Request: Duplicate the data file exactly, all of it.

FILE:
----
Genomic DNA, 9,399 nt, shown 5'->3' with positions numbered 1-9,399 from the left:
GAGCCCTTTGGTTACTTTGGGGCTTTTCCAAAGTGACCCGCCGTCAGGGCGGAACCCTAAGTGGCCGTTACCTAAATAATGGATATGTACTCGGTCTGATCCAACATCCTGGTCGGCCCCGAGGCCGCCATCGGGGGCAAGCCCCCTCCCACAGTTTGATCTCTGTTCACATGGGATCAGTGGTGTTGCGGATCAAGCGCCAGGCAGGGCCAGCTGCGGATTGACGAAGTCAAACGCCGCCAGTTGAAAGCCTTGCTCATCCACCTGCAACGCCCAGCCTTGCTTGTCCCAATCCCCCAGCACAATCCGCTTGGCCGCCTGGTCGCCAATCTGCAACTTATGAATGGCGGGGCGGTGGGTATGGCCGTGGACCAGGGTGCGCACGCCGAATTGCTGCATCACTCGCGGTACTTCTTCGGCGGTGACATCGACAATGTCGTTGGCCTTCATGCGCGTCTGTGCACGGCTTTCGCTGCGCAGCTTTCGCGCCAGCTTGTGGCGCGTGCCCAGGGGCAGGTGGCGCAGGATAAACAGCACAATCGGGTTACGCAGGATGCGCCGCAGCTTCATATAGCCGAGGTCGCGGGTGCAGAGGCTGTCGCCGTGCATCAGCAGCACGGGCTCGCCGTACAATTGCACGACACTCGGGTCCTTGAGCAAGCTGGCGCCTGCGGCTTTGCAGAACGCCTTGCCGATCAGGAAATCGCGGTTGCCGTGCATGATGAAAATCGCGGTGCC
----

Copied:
Genomic DNA, 9,399 nt, shown 5'->3' with positions numbered 1-9,399 from the left:
GAGCCCTTTGGTTACTTTGGGGCTTTTCCAAAGTGACCCGCCGTCAGGGCGGAACCCTAAGTGGCCGTTACCTAAATAATGGATATGTACTCGGTCTGATCCAACATCCTGGTCGGCCCCGAGGCCGCCATCGGGGGCAAGCCCCCTCCCACAGTTTGATCTCTGTTCACATGGGATCAGTGGTGTTGCGGATCAAGCGCCAGGCAGGGCCAGCTGCGGATTGACGAAGTCAAACGCCGCCAGTTGAAAGCCTTGCTCATCCACCTGCAACGCCCAGCCTTGCTTGTCCCAATCCCCCAGCACAATCCGCTTGGCCGCCTGGTCGCCAATCTGCAACTTATGAATGGCGGGGCGGTGGGTATGGCCGTGGACCAGGGTGCGCACGCCGAATTGCTGCATCACTCGCGGTACTTCTTCGGCGGTGACATCGACAATGTCGTTGGCCTTCATGCGCGTCTGTGCACGGCTTTCGCTGCGCAGCTTTCGCGCCAGCTTGTGGCGCGTGCCCAGGGGCAGGTGGCGCAGGATAAACAGCACAATCGGGTTACGCAGGATGCGCCGCAGCTTCATATAGCCGAGGTCGCGGGTGCAGAGGCTGTCGCCGTGCATCAGCAGCACGGGCTCGCCGTACAATTGCACGACACTCGGGTCCTTGAGCAAGCTGGCGCCTGCGGCTTTGCAGAACGCCTTGCCGATCAGGAAATCGCGGTTGCCGTGCATGATGAAAATCGCGGTGCC